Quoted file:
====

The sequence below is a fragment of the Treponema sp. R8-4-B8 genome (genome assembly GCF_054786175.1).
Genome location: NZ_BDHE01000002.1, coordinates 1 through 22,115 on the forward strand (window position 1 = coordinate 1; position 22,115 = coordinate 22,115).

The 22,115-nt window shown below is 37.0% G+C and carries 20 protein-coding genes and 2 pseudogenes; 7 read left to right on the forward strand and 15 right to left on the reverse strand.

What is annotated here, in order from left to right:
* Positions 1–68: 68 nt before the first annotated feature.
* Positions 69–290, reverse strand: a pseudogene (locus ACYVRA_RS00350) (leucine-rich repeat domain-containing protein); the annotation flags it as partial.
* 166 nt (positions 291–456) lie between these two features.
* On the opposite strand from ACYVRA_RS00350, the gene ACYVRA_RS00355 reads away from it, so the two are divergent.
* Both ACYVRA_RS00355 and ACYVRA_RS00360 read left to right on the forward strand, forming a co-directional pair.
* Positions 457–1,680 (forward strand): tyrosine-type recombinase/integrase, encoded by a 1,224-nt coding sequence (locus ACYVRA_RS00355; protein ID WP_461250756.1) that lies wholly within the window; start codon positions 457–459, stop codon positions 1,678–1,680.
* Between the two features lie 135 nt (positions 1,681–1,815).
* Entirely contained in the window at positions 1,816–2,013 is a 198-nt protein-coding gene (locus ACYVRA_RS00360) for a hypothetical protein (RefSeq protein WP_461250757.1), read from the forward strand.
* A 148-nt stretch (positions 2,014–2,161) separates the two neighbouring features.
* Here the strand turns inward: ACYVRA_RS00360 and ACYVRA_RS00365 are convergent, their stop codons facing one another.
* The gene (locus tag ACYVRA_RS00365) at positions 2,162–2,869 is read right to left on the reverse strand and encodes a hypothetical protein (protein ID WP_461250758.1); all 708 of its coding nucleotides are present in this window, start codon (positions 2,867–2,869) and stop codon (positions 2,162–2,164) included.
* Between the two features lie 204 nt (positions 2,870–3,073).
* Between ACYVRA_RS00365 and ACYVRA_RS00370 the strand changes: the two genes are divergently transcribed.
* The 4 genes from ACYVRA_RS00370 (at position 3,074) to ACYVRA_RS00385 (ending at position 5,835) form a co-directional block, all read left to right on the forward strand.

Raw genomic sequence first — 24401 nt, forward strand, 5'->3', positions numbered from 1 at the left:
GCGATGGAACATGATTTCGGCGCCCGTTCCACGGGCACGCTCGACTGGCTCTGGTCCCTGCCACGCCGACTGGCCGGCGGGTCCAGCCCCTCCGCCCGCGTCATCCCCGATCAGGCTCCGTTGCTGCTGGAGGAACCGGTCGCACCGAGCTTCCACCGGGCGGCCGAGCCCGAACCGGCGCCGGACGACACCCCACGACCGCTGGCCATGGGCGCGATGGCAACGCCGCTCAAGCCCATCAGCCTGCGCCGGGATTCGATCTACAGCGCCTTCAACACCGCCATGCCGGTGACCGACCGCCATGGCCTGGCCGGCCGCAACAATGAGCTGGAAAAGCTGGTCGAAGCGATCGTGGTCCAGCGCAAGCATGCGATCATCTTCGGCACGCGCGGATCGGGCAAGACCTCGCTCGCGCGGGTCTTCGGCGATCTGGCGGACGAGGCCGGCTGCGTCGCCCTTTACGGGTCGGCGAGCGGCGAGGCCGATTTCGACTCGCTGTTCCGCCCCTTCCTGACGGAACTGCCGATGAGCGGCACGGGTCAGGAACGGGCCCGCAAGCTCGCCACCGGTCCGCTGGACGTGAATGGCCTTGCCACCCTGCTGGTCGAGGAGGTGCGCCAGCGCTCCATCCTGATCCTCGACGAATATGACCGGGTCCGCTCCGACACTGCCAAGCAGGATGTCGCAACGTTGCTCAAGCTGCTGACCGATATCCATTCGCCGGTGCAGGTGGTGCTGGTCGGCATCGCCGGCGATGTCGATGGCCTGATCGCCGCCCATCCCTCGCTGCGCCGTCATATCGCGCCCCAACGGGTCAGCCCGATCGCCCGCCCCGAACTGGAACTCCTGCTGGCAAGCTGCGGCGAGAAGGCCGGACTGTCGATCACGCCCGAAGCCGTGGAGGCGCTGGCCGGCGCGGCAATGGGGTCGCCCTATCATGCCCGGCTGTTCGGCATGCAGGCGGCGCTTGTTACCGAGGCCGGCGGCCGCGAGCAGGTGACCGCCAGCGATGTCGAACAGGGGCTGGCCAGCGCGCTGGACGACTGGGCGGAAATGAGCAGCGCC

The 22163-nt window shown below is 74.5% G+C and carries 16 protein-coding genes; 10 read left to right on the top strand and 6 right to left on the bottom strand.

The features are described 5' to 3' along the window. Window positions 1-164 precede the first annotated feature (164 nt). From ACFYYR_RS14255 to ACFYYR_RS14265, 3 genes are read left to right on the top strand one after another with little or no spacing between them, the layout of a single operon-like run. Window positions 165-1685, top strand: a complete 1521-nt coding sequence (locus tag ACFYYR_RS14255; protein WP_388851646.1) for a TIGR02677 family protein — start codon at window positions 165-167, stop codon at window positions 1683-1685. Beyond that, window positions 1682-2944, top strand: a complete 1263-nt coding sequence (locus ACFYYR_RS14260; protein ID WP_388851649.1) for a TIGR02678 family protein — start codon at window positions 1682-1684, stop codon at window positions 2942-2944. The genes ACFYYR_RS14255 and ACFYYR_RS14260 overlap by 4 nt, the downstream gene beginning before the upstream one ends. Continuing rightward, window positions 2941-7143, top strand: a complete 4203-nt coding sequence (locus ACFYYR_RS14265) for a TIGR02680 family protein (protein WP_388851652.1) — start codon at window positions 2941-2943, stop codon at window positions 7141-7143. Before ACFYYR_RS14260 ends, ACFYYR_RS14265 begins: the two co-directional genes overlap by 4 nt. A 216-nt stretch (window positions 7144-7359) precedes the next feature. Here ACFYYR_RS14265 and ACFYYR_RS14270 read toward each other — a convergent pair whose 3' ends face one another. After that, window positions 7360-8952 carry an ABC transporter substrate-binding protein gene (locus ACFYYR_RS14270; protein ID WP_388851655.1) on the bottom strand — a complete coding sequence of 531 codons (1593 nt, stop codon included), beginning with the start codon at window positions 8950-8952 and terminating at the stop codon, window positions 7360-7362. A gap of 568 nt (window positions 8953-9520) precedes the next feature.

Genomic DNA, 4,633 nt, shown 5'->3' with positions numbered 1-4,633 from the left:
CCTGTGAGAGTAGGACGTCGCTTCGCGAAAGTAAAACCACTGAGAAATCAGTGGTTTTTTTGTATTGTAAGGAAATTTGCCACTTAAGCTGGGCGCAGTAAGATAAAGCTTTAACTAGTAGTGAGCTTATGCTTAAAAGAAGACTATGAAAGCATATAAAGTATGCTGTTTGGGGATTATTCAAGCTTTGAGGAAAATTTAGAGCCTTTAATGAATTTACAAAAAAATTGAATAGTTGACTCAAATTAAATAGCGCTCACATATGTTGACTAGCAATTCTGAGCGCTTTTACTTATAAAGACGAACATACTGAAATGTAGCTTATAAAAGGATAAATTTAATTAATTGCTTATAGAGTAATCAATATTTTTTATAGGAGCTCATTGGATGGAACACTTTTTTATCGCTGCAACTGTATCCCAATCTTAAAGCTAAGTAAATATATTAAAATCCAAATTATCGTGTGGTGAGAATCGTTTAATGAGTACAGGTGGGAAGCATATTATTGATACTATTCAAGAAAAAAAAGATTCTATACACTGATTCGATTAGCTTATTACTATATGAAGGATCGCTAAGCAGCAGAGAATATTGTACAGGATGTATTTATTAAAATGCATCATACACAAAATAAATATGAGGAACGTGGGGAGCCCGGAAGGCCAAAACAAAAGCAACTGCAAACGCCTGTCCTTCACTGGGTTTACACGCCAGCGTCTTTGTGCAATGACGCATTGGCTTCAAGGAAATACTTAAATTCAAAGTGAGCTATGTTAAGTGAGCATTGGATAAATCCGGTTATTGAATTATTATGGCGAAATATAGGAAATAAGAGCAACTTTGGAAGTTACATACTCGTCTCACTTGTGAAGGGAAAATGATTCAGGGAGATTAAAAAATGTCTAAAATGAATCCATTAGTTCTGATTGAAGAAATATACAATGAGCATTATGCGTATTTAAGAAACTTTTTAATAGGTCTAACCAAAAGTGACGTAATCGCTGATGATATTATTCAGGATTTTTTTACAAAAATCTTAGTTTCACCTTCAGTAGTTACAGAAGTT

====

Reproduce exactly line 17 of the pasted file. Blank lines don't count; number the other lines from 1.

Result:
* Between ACYVRA_RS00365 and ACYVRA_RS00370 the strand changes: the two genes are divergently transcribed.